Ukraine: Putin 'may target European countries' warns Thomas
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The Russian leader has been self-isolating since the start of the pandemic which psychotherapist Noel McDermott warns could have caused “irreversible psychological” damage and been a factor in his decision to brutally invade Ukraine.
Reports state the Kremlin leader has practically become a recluse since the start of the pandemic in early 2020.
Putin has seemingly been exhibiting paranoid behaviour in recent times including avoiding meetings in person – or across ludicrously long tables, using a body double and ensuring his security team test his food before he eats.
The Russian president has reportedly limited contact with most people, while those in his very close circle are understood to have to isolate themselves before being granted an audience with him.
Mr McDermott told Express.co.uk: “At the beginning of the lockdown, Putin isolated himself and stayed isolated from people even until this point. Even now, he is still physically isolating.”
Mr McDermott explained that being in isolation for a long period of time can have devastating impacts on a person’s mental health and cause them to make drastic decisions.
Speaking about the Russian leader, Mr McDermott said: “His behaviour is totally antisocial and indicates somebody who either has a personality disorder, which is a possibility, or it shows he is extremely afraid and paranoid.”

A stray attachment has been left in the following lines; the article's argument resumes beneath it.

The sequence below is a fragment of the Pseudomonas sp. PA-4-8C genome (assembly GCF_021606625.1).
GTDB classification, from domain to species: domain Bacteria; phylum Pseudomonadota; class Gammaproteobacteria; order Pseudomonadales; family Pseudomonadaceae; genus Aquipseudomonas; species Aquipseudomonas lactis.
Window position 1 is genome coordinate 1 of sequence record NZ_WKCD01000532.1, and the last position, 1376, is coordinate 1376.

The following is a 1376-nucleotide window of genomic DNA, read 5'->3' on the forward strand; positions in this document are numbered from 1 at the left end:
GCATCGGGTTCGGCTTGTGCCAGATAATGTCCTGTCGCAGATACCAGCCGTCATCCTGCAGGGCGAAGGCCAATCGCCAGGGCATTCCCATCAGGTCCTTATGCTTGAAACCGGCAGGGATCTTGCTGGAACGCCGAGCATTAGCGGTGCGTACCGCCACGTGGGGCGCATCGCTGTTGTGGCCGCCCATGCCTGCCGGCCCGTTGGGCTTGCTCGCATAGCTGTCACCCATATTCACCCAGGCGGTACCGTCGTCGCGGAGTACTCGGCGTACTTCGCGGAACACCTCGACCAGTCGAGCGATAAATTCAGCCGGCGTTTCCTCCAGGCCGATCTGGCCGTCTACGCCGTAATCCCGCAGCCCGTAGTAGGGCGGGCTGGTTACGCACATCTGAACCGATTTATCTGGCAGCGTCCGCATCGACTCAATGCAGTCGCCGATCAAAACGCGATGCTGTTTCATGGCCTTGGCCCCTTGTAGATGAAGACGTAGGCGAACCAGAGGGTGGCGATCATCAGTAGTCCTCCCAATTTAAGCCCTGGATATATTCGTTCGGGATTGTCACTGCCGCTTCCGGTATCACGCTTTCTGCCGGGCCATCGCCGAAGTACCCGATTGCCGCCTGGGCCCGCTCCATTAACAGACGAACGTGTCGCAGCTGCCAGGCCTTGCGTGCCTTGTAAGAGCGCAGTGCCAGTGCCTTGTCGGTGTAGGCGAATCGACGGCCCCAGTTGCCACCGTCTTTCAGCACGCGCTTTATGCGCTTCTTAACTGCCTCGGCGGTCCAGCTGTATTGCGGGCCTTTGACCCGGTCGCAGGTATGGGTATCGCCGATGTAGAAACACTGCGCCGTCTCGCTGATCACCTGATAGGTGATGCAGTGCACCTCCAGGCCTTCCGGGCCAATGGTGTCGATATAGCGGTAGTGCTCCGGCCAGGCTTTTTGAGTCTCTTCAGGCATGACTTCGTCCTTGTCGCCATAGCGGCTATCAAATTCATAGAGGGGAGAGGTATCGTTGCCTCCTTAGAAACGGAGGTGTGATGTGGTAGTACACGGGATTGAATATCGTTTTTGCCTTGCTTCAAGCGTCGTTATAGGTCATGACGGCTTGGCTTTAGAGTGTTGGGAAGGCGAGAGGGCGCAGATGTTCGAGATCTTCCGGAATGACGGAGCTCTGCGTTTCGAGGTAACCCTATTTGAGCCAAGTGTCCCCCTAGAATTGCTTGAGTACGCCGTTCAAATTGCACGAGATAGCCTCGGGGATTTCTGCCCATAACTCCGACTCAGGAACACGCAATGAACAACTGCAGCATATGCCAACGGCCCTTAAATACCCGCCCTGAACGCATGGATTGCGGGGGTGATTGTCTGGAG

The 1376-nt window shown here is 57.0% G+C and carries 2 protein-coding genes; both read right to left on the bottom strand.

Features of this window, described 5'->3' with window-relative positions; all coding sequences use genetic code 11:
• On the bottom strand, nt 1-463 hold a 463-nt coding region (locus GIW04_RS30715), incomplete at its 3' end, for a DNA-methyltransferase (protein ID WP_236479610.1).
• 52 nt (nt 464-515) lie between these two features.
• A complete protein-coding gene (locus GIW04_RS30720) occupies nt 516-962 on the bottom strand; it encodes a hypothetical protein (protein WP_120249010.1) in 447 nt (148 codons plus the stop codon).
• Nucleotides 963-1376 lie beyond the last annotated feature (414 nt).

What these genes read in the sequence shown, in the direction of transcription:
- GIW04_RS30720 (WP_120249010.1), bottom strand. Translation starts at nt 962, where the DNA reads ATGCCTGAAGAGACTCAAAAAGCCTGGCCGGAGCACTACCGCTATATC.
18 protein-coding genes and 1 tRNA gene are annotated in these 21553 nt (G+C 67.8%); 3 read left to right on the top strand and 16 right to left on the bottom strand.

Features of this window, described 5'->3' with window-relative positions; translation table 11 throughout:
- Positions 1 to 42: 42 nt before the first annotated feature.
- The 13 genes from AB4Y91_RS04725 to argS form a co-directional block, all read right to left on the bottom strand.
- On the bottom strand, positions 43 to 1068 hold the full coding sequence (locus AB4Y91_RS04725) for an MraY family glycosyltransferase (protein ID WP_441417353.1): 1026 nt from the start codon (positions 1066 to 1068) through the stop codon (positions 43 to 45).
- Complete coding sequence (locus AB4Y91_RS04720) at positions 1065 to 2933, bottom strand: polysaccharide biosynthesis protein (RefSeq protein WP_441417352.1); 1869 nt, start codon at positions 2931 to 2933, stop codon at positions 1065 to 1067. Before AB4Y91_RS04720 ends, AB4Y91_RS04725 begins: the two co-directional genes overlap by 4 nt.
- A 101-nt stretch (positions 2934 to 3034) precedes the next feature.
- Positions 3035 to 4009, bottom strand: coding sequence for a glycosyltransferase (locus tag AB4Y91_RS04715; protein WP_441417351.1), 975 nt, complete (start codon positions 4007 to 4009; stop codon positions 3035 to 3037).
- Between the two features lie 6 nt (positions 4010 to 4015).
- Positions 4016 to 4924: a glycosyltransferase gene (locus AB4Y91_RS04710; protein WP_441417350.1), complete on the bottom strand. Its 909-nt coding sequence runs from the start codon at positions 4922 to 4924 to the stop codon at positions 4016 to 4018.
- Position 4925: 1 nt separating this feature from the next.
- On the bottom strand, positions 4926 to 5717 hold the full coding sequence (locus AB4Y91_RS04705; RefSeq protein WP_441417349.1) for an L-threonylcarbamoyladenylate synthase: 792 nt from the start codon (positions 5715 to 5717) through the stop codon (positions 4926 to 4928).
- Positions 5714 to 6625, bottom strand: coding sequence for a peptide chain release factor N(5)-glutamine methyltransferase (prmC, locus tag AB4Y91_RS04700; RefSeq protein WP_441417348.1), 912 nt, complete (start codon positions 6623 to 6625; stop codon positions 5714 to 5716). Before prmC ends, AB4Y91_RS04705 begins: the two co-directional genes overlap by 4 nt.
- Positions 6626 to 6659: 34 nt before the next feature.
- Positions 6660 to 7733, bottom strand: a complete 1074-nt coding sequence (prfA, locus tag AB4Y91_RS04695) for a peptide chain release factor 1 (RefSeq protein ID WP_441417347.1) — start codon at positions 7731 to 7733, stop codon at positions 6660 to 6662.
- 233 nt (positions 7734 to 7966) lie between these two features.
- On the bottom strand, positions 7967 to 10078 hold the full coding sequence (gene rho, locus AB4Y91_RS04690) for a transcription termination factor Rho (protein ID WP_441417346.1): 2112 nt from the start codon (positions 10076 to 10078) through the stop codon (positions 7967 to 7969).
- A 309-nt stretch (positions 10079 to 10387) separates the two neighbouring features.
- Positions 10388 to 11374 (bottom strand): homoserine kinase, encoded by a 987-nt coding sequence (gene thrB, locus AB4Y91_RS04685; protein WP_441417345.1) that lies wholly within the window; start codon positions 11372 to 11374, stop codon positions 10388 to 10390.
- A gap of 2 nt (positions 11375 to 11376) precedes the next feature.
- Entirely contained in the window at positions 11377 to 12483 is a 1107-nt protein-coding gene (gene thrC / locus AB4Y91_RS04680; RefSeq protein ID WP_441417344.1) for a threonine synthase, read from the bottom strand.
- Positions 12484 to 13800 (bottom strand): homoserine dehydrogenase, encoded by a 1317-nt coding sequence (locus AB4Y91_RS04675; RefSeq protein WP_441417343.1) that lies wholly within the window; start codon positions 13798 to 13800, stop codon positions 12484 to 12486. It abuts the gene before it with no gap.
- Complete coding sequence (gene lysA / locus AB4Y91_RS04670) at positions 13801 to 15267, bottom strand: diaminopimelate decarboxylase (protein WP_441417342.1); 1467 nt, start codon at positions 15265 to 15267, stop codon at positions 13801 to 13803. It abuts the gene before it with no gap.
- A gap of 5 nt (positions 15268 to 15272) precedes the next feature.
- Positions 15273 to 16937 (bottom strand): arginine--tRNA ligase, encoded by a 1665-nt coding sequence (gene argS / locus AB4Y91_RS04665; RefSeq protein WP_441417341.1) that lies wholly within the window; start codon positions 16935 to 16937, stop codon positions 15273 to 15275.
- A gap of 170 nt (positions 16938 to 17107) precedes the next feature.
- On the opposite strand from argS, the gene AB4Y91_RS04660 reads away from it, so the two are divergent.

He added: “One of the ways you punish somebody in prison is by putting them in isolation and people don’t understand how damaging isolation is.
“It will cause irreversible psychological damage.”
He said that when people are placed in isolation, which is a form of torture, it can cause a person’s mind to become “broken”.
Mr McDermott added: “It is so horrific what it does to people.
“If he has self-isolated himself, in the way he seems to have done, he’s [Putin] going to be in a very, very strange psychological or distressed psychotic state.
“There are more and more reports of him exhibiting these behaviours.”
The psychotherapist, who has extensively researched the impacts of existential threats on human mental health, said that “psychosis is pretty common with lack of social contact”.
He said: “The voices inside Putin’s head would likely have become so much more real.”
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Both Putin’s mental and physical health have come under scrutiny in recent months after experts try and make sense of his shock invasion of Ukraine.
Tatiana Stanovaya, of the political analysis firm R.Politik, previously said: “He (Putin) has withdrawn into himself a lot during the past two years. He has become distanced from the bureaucratic machinery, from the establishment, from the elite.
“He spends a lot of time alone stewing in his own fears and thoughts.”
In March, US politician Nancy Pelosi said: “Some people say he has cancer and some people say he has brain-fog from Covid, others just think he’s a complete, raging bully.”
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